Food & Drink

New version of Sacramento’s Saddle Rock restaurant opens next week

Executive chef Matt Masera, left, and General manager Mike Williams in one of the dining areas at Saddle Rock on Tuesday May 24, 2016 in Sacramento, Calif.
Executive chef Matt Masera, left, and General manager Mike Williams in one of the dining areas at Saddle Rock on Tuesday May 24, 2016 in Sacramento, Calif. pkitagaki@sacbee.com

More than two decades after the original Saddle Rock closed its doors, a new iteration of Sacramento’s first restaurant will open to the public Wednesday.

Saddle Rock, located at 1801 L St., bears the name of the original Old Sacramento establishment that shuttered in 1995 after nearly 150 years in business. Chris Jarosz, the local restaurateur behind version 2.0, describes it as “a cool, hip spot to hang out, but backed up with really fantastic food.”

Jarosz initially planned to open Saddle Rock in mid-June, but construction, hiring and other issues pushed the timeline back, he said. Under a soft launch, the restaurant will begin offering dinner service Wednesday and gradually expand to include brunch and lunch in the following weeks.

“Saddle Rock to me is more than just a restaurant or another business,” Jarosz said. “It’s a real slice of Sacramento’s history and California’s history. We just want to make sure that we’re doing it right at the end of the day. We want to make this a place where people can go and come back and celebrate what Sacramento is all about.”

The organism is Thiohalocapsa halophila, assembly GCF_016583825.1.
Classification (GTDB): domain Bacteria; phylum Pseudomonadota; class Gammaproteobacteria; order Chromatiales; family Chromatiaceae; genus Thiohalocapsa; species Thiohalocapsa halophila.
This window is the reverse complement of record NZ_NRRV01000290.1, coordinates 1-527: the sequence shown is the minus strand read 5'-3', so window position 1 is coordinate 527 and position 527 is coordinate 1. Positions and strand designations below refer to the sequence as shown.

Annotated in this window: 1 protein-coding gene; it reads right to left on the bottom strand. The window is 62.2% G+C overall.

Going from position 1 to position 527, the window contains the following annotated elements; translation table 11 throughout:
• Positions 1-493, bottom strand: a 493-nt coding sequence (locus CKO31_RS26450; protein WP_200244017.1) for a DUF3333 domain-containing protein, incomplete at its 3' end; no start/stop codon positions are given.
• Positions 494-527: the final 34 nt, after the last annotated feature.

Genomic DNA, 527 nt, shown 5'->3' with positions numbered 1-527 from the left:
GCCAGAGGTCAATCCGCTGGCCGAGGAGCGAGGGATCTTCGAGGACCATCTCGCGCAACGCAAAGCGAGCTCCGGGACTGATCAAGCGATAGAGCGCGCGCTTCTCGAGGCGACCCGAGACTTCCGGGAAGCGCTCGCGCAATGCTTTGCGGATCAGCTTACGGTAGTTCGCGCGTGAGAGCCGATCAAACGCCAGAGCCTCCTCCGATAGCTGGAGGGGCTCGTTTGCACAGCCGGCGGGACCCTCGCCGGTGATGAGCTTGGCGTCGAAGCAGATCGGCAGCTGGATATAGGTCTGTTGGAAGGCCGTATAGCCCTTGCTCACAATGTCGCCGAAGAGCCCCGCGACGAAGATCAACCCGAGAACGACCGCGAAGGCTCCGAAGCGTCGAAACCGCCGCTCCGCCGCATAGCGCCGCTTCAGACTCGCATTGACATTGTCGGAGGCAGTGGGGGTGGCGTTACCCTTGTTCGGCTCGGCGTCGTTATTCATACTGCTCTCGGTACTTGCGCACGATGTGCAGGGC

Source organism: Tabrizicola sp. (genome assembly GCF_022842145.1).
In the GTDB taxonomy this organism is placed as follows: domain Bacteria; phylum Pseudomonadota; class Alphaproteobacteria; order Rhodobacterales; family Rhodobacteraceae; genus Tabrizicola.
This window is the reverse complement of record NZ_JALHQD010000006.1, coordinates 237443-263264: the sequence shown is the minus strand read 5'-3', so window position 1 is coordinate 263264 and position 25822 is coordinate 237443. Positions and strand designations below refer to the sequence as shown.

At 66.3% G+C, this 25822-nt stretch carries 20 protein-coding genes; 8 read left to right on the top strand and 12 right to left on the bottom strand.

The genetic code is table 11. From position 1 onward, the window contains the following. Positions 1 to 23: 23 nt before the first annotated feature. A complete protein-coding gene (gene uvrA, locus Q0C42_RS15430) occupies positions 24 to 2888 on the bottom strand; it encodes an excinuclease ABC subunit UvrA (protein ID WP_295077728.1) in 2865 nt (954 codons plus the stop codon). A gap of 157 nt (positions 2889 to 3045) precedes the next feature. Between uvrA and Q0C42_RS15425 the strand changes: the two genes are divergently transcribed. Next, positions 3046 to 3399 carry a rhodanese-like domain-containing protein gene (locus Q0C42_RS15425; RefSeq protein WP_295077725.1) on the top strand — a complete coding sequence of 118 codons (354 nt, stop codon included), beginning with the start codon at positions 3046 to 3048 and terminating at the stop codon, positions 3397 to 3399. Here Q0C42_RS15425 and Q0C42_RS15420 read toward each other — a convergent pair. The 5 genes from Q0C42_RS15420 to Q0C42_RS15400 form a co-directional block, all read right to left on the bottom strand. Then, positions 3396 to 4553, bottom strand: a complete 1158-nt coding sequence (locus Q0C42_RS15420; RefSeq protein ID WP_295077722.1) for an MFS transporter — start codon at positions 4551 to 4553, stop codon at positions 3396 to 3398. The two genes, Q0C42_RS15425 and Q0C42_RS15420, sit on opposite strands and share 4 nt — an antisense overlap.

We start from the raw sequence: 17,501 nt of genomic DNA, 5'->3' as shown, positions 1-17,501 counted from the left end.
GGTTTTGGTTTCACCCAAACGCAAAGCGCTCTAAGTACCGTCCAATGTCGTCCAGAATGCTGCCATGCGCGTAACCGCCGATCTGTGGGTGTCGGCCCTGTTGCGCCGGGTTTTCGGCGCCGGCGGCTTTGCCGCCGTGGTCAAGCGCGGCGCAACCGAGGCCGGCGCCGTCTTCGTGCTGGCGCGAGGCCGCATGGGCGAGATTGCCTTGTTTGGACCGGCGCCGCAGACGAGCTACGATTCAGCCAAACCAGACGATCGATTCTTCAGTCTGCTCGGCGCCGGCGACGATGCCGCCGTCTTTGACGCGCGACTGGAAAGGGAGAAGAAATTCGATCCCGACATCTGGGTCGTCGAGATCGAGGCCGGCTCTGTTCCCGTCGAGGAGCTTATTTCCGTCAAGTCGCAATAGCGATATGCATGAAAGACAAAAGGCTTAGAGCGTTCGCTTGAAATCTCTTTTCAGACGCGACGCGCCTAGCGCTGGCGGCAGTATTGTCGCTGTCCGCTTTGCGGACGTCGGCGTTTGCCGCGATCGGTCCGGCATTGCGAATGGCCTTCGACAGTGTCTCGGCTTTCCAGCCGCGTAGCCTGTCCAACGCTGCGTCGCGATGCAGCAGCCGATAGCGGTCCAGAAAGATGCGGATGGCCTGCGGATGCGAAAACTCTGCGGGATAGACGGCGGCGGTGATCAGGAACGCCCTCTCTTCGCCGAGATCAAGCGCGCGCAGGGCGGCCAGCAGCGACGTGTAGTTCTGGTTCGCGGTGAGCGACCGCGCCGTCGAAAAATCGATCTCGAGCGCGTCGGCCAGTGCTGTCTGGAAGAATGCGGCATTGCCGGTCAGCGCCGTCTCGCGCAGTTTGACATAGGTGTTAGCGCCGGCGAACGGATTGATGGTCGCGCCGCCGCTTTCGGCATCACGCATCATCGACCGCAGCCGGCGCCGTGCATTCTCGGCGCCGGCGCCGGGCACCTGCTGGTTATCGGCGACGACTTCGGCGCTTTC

Preparations included teaching the staff history lessons about the original outpost, which he hopes they then pass on to guests. The staff is led by general manager Michael Williams and chef Matt Masera, formerly of Mother and Empress Tavern. Jarosz had lined up Kevin O’Connor, who previously worked at Blackbird, to take the reins in the kitchen, but O’Connor walked away from the project in the spring.

The restaurant features a second-story dining room overlooking a swanky bar and lounge on the ground floor. The space seats more than 100 people and includes two patios for al fresco dining. The menu plays off the old and the new, with dishes like pickled eggs with black-eyed peas and rye toast, or cioppino with crayfish, sturgeon, catfish and oysters.

The original Saddle Rock advertised a separate “ladies” dining room in 1910, according to archives found in the Sacramento Room Digital Collections. It was called the Saddle Rock Restaurant and Oyster House back then and located at 1019 Second Street.

Saddle Rock returns as the latest edition to the city’s booming farm-to-fork dining movement. Jarosz has helped grow Sacramento’s culinary reputation as the proprietor of Localis and the Broderick restaurants in West Sacramento and midtown. He is slated to open another new project, a 5,000-square-foot restaurant called The Patriot, in two months at Milagro Centre in Carmichael.

Localis has been named one of 38 essential restaurants in California.

Taryn Luna: 916-326-5545, @TarynLuna The Bee’s Blair Anthony Robertson contributed to this report.

  Comments